# Gauge Theories of the Strong, Weak, and Electromagnetic Interactions

Second Edition

**Chris Quigg **

This completely revised and updated graduate-level textbook is an ideal introduction to gauge theories and their applications to high-energy particle physics, and takes an in-depth look at two new laws of nature--quantum chromodynamics and the electroweak theory. From quantum electrodynamics through unified theories of the interactions among leptons and quarks, Chris Quigg examines the logic and structure behind gauge theories and the experimental underpinnings of today's theories. Quigg emphasizes how we know what we know, and in the era of the Large Hadron Collider, his insightful survey of the standard model and the next great questions for particle physics makes for compelling reading.

The brand-new edition shows how the electroweak theory developed in conversation with experiment. Featuring a wide-ranging treatment of electroweak symmetry breaking, the physics of the Higgs boson, and the importance of the 1-TeV scale, the book moves beyond established knowledge and investigates the path toward unified theories of strong, weak, and electromagnetic interactions. Explicit calculations and diverse exercises allow readers to derive the consequences of these theories. Extensive annotated bibliographies accompany each chapter, amplify points of conceptual or technical interest, introduce further applications, and lead readers to the research literature. Students and seasoned practitioners will profit from the text's current insights, and specialists wishing to understand gauge theories will find the book an ideal reference for self-study.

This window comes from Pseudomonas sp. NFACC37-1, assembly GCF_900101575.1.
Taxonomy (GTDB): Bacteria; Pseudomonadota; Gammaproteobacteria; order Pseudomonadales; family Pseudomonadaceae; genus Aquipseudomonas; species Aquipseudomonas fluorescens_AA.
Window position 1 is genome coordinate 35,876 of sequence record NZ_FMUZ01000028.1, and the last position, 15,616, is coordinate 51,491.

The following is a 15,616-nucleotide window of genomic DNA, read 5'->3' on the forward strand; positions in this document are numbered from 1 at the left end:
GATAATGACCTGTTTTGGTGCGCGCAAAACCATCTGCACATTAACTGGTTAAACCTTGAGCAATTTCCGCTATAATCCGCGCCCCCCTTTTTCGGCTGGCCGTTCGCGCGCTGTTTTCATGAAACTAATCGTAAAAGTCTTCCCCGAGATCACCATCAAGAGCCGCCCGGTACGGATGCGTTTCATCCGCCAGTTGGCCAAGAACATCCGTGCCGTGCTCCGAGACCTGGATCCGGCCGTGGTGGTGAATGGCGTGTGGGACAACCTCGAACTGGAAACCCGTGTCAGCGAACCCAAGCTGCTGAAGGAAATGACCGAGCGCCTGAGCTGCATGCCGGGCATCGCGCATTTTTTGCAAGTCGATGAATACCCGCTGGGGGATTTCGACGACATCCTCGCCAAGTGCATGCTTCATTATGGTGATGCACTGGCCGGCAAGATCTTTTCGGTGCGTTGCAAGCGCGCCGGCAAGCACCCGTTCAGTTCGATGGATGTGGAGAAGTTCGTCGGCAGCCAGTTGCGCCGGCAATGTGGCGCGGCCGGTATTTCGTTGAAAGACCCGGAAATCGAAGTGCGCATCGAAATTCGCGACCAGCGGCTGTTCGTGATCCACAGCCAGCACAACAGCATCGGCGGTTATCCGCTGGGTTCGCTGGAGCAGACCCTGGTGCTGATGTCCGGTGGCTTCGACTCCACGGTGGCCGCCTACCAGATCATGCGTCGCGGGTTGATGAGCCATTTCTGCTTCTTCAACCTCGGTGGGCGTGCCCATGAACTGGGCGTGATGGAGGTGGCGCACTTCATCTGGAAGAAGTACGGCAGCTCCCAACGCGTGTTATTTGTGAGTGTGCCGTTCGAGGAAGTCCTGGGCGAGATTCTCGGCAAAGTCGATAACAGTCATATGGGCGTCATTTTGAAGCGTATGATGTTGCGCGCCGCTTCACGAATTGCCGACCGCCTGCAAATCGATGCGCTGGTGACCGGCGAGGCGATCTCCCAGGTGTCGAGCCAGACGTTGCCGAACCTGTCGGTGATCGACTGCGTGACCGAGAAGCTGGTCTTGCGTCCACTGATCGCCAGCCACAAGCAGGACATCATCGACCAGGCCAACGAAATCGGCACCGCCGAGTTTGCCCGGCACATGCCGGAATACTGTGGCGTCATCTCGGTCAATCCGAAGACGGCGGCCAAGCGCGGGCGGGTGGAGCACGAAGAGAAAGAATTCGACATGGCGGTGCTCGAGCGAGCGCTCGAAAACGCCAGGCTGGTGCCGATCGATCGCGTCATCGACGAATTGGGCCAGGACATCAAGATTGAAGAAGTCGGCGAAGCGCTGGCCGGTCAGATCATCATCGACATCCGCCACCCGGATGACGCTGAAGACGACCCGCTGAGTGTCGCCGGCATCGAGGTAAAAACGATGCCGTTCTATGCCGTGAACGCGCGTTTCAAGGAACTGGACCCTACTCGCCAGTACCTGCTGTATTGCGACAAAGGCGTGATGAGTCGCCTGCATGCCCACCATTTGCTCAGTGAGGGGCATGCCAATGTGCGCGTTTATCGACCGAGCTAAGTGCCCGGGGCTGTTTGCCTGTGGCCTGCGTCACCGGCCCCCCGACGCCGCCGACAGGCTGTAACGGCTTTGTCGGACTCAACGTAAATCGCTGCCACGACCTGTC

- Brand-new edition of a landmark text introducing gauge theories
- Consistent attention to how we know what we know
- Explicit calculations develop concepts and engage with experiment
- Interesting and diverse problems sharpen skills and ideas
- Extensive annotated bibliographies

*Chris Quigg*is a member of the Theoretical Physics Department of the Fermi National Accelerator Laboratory. He received the American Physical Society's 2011 J. J. Sakurai Prize for outstanding achievement in particle theory.